Judas and the Black Messiah

Fred Hampton preaches to the choir.

(2021) Biographical Drama (Warner BrothersDaniel Kaluuya, LaKeith Stanfield, Jesse Plemmons, Dominique Fishback, Ashton Sanders, Algee Smith, Darrell Britt-Gibson, Lil Rel Howery, Dominique Thorne, Martin Sheen, Amari Cheatom, Khris Davis, Ian Duff, Caleb Everhardt, Robert Longstreet, Amber Chardae Robinson, Ikechukwu Ufomadu, James Udom, Nick Fink, Alysia Joy Powell.  Directed by Shaka King

 

When discussing the civil rights struggles of the late Fifties and into the Sixties and Seventies, a pantheon of names stand out, from Rosa Parks to Medgar Evers to Dr. Martin Luther King Jr., to Malcom X. One of the names much less known is Fred Hampton, but his contribution bears repeating.

In the late 1960s, the Black Panther party has risen as both a community organization and a political organization. Dedicated to the idea of revolution, the party was eyed with suspicion and terror by white America; the press demonized them (often at the behest of the FBI, whose openly racist director had tentacles throughout the civil rights movement) to the point that even today, they are much misunderstood and often looked upon as little more than terrorists by the white community.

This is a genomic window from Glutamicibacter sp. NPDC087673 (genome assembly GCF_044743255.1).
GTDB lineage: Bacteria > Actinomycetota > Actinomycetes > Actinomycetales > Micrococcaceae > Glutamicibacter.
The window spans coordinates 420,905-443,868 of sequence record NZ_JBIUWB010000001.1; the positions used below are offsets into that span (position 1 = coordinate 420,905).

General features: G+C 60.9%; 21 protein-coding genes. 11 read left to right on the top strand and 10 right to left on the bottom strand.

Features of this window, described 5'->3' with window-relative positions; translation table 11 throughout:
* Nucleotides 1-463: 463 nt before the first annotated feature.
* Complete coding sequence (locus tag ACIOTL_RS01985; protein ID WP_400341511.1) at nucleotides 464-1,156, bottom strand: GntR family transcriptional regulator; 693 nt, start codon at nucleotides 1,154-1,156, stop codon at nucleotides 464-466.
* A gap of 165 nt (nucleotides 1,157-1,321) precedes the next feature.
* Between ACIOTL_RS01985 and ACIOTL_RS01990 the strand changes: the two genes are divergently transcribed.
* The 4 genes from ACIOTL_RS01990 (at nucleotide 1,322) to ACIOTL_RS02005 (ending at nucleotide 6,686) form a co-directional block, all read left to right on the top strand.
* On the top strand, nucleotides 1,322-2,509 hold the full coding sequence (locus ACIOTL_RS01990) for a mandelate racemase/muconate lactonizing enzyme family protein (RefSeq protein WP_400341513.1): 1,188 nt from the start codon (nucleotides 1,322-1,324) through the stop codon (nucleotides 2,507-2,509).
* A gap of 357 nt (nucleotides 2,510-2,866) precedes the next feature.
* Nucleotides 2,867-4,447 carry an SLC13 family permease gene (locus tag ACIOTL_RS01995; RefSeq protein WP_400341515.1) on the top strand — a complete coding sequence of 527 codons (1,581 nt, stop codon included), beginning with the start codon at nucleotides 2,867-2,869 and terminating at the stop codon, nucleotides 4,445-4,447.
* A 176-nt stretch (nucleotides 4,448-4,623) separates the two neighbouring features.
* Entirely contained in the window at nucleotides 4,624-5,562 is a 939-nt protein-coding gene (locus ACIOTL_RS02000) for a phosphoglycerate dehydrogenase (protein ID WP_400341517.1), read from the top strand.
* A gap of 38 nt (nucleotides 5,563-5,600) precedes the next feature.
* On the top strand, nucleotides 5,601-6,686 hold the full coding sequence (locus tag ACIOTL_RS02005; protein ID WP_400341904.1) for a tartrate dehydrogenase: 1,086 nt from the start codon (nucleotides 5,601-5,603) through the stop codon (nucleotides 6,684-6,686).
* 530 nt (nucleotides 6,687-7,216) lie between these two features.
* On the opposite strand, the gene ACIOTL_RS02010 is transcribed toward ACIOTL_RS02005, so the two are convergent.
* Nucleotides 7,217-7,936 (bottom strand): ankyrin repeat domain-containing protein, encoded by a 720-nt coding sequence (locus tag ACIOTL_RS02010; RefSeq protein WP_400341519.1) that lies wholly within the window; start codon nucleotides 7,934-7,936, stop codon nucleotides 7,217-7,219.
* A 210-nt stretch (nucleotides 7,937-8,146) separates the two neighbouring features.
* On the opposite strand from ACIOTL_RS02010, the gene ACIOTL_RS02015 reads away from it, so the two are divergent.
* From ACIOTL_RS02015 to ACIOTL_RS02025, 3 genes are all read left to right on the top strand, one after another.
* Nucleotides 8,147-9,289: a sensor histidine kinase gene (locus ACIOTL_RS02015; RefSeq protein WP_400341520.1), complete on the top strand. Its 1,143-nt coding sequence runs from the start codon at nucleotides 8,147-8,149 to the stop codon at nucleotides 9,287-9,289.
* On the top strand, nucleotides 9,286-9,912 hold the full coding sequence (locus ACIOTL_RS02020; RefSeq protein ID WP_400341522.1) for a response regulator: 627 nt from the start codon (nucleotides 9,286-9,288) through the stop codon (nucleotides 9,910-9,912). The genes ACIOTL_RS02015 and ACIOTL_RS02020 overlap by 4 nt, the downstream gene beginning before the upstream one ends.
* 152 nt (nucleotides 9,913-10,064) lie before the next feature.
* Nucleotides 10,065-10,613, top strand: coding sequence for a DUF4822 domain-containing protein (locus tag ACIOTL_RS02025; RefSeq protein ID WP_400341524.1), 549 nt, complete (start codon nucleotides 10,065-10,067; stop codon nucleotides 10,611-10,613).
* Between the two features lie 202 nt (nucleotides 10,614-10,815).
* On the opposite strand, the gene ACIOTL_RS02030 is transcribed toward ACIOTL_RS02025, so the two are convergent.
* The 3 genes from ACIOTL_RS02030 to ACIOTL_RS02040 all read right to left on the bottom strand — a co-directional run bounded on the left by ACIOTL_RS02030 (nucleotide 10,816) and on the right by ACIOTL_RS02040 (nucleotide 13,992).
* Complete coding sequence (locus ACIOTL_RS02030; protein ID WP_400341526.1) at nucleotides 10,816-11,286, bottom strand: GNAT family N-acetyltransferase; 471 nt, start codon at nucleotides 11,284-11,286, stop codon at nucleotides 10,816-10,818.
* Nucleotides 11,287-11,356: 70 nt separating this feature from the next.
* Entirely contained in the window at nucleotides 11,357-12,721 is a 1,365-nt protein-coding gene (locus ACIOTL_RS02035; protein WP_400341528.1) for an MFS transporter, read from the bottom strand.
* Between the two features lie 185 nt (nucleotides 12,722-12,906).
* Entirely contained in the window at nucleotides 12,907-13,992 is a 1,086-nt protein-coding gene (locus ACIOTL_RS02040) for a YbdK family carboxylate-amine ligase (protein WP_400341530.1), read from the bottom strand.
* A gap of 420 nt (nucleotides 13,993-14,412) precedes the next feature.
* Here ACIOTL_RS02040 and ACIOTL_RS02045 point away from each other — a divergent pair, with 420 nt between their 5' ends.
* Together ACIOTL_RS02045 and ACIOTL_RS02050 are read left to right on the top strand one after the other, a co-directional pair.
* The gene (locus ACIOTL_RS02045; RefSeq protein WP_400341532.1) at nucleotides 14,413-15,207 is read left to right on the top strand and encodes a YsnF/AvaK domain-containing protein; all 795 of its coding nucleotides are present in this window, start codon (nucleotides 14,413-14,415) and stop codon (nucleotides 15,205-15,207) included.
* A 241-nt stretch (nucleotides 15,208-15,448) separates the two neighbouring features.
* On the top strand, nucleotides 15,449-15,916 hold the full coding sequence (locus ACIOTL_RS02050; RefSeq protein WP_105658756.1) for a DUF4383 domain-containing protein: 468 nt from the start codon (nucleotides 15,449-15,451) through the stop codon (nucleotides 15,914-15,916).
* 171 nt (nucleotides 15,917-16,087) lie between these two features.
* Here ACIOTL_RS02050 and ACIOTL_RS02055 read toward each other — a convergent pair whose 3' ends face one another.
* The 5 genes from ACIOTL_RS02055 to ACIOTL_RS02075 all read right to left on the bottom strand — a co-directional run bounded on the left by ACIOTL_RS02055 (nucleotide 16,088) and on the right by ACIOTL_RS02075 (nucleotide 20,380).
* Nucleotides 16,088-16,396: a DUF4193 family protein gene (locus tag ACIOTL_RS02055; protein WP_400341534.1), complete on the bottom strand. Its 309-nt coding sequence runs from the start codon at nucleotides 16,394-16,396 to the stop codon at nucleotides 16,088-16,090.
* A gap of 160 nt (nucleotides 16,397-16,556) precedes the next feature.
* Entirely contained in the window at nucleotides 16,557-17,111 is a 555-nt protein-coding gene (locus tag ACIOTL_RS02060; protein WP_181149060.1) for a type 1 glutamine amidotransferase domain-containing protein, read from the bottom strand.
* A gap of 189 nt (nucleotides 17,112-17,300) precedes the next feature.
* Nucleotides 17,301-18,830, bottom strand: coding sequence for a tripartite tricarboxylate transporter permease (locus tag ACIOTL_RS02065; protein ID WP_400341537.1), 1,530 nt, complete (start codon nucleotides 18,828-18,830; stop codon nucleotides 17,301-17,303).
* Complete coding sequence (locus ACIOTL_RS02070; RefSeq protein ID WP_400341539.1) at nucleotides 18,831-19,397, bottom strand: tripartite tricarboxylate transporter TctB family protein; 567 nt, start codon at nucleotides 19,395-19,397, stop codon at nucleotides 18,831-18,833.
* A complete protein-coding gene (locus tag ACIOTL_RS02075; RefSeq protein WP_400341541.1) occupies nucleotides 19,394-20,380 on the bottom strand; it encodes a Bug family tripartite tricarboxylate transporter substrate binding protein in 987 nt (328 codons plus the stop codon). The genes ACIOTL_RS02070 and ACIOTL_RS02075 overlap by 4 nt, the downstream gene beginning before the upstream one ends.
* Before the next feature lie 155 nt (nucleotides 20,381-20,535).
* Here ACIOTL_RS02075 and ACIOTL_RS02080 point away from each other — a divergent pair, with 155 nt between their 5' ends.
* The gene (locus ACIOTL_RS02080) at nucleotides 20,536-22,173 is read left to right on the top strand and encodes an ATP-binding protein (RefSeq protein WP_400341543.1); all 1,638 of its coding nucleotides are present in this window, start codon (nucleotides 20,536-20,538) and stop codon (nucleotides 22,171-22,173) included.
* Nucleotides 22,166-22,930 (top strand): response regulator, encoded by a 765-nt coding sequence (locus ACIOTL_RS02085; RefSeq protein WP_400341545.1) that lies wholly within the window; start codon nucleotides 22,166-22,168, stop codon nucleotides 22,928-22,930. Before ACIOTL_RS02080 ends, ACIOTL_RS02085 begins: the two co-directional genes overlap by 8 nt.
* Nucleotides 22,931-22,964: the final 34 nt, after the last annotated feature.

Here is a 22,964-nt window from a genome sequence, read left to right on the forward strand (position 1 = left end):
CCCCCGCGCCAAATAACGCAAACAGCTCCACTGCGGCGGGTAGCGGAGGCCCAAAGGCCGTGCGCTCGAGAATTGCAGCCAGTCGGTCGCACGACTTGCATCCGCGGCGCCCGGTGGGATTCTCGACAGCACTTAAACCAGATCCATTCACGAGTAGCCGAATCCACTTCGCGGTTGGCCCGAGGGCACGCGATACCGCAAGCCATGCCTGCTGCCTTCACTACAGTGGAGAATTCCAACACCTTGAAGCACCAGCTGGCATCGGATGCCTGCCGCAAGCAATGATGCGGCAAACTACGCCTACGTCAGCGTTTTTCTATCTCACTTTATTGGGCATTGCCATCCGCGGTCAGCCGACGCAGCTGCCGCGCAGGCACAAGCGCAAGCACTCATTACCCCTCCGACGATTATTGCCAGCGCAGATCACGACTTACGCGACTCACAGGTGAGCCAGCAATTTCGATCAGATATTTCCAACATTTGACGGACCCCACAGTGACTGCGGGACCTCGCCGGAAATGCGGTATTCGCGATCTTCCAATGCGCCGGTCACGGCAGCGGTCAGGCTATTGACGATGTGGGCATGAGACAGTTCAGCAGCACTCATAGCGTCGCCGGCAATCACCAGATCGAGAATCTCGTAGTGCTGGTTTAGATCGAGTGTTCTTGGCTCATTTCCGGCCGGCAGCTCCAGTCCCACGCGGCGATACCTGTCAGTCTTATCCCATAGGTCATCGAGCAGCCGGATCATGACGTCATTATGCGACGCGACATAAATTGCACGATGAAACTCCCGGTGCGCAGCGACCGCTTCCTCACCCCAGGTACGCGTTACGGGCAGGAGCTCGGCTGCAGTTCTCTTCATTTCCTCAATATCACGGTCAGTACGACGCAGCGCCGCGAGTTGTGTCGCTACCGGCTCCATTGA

Fred Hampton (Kaluuya) was a young star of the Illinois chapter of the Panthers. Intellectually gifted and a skilled orator, he had a wealth of compassion for the black community, helping to organize meals for hungry children and emphasizing education to them. However, he also was dedicated to the systematic dismantling of the society that had enslaved his people, and now even a century later was keeping them down through means both legal and otherwise. He espoused a turn to communism, which also earned the ire of J. Edgar Hoover (Sheen), who was not only racist but a fervent anti-communist to the point of hysteria.